March 27 brings us the Motley Fool Answers podcast's monthly mailbag show, which Alison Southwick and Robert Brokamp dedicate to providing their best advice and insights in response to listener questions.

Our podcasting duet learned something last month: Having Ross Anderson, certified financial planner from Motley Fool Wealth Management -- a sister company of The Motley Fool -- along for the ride makes it so much easier.

In this segment, they get down to some fundamental ideas that underpin modern markets, including a big one: liquidity. Every transaction needs a buyer and a seller. You'll almost never know who's on the other side, but that doesn't matter. What does is that there is someone, because when there's not, your purchase or sale stalls out. That's where "market makers" come in.

A full transcript follows the video.

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This video was recorded on March 27, 2018.

Alison Southwick: The next question comes to us from Amar. When I sell a stock, who is buying it? How come there's always a buyer when I want to sell?

Ross Anderson: Basically, yes, somebody's buying it.

Robert Brokamp: Right.

Anderson: You won't ever really know who that is, but I looked up the smallest-cap company in the S&P 500, which is News Corp. The ticker is NWS. I'm not recommending it, but I just wanted to see how much it actually trades. The average volume over the last 10 days has been 637,000 shares a day.

So, there's a lot of people trading a lot of stocks. It is possible that if you got into a thinly traded stock or what's sometimes called a pink sheet [which is an over-the-counter traded stock that is not on an exchange], that you could have an order sit out there that doesn't get filled, either to buy or to sell. You could try and buy a stock and not have that availability there.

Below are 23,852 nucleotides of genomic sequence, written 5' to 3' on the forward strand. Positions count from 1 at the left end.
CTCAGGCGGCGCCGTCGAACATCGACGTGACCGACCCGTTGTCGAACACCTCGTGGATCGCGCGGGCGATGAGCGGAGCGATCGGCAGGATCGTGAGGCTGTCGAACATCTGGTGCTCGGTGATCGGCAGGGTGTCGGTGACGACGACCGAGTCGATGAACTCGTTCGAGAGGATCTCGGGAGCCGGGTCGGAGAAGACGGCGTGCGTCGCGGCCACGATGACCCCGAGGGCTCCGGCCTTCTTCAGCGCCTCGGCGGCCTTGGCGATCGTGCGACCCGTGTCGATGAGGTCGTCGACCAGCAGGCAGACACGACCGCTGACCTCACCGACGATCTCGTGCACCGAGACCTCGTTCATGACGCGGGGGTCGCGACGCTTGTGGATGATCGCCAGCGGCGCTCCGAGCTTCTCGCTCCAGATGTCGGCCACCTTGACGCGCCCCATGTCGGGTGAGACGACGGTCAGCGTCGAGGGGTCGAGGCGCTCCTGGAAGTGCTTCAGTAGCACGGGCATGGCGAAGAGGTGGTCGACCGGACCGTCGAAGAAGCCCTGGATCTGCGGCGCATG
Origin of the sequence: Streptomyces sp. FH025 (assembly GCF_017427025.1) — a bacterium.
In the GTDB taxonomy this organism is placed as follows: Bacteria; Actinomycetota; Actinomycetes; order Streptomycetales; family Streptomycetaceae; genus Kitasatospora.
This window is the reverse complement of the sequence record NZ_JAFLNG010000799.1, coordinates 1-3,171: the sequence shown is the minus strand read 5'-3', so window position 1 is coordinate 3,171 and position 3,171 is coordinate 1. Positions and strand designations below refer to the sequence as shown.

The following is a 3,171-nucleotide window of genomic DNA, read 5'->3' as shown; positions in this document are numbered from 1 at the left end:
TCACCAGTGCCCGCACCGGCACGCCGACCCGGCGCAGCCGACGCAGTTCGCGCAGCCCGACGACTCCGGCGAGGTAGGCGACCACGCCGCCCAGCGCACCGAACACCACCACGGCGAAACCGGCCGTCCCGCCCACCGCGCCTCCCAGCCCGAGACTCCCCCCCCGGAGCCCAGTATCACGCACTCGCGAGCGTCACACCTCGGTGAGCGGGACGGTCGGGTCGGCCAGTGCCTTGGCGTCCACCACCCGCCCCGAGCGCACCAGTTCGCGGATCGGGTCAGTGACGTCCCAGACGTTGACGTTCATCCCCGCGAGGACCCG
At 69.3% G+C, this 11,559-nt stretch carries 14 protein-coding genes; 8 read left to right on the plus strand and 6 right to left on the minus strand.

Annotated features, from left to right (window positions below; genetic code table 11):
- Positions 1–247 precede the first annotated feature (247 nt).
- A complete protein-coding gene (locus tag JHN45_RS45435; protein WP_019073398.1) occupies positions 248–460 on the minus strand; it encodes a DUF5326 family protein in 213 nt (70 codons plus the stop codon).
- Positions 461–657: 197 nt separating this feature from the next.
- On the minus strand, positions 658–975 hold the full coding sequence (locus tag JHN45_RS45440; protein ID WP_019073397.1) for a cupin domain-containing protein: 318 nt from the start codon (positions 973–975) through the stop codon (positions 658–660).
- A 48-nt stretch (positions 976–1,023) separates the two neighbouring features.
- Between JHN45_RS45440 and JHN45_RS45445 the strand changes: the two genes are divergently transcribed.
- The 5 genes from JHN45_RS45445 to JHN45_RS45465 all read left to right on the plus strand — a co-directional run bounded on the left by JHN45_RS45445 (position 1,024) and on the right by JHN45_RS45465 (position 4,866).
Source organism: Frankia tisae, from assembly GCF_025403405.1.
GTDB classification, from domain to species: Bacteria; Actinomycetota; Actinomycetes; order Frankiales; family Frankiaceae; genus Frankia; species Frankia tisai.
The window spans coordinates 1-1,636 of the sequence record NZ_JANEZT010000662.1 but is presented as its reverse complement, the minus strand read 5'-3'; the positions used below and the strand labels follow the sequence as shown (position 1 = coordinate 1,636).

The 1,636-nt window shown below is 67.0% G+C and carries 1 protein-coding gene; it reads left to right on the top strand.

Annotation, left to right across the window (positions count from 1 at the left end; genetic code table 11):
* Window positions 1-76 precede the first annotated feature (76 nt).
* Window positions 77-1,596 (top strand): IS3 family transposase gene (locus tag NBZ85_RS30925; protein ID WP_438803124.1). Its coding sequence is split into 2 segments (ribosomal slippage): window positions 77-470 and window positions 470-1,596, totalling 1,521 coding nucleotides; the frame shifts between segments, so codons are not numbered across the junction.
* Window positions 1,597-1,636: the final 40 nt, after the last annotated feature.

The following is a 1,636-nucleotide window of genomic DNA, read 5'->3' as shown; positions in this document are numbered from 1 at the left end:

But for anything that is really a household name or trades on a U.S. index, most of the time there's just enough buying, selling, and liquidity going on that there's always somebody out there. And really, that is the supply and demand curve being expressed in real time that if nobody's willing to buy it at today's price or the current moment's price, it will continue to drift down until somebody is willing to buy it. That's really what you're seeing with daily price fluctuations, and there's a lot of people out there.

Brokamp: And for the really big names, there are people whose jobs it is, essentially, to buy stocks when someone is selling or to do the opposite, and they're the people you see on the trading floors. They're specialists. It's their job to make a market in the biggest-name stocks. As Ross said, with the smaller ones there's no one out there [who has] that job, so you just have to hope you do it. But there are plenty of people out there who make their living buying from you and selling to another person, basically in a split second, and getting a little bit of a commission along the way.

Anderson: One of the traders for Motley Fool Wealth Management -- we have three traders that implement our strategy -- used to be a market maker. He basically sat there all day watching orders come in and go out and taking a tiny haircut on those transactions.

I chatted with him about this before the podcast, and he said there's a lot less of that going on than there used to be. I think the electronics has changed it, but it's certainly fascinating how fast and how much of that goes on.

Southwick: It's funny. When you watch a movie like Trading Places ...

Brokamp: Oh, yeah.

Southwick: ... that's like old Wall Street, where they're yelling. And orange juice futures. And screaming. But when we went and rang the bell for The Motley Fool four or five years ago, it's just a bunch of guys standing around computers. Like half of them look like they just drink coffee and eat sandwiches all day and don't really do that much else. It's not a lot of yelling and waving pieces of paper in the air.

Anderson: A lot of that really exists today for the TV environment. They shoot a lot of TV on the floor of the exchange wanting it to look like it's where the action is happening, but it's not that necessary anymore.

Brokamp: The vast majority is over computers and between institutions.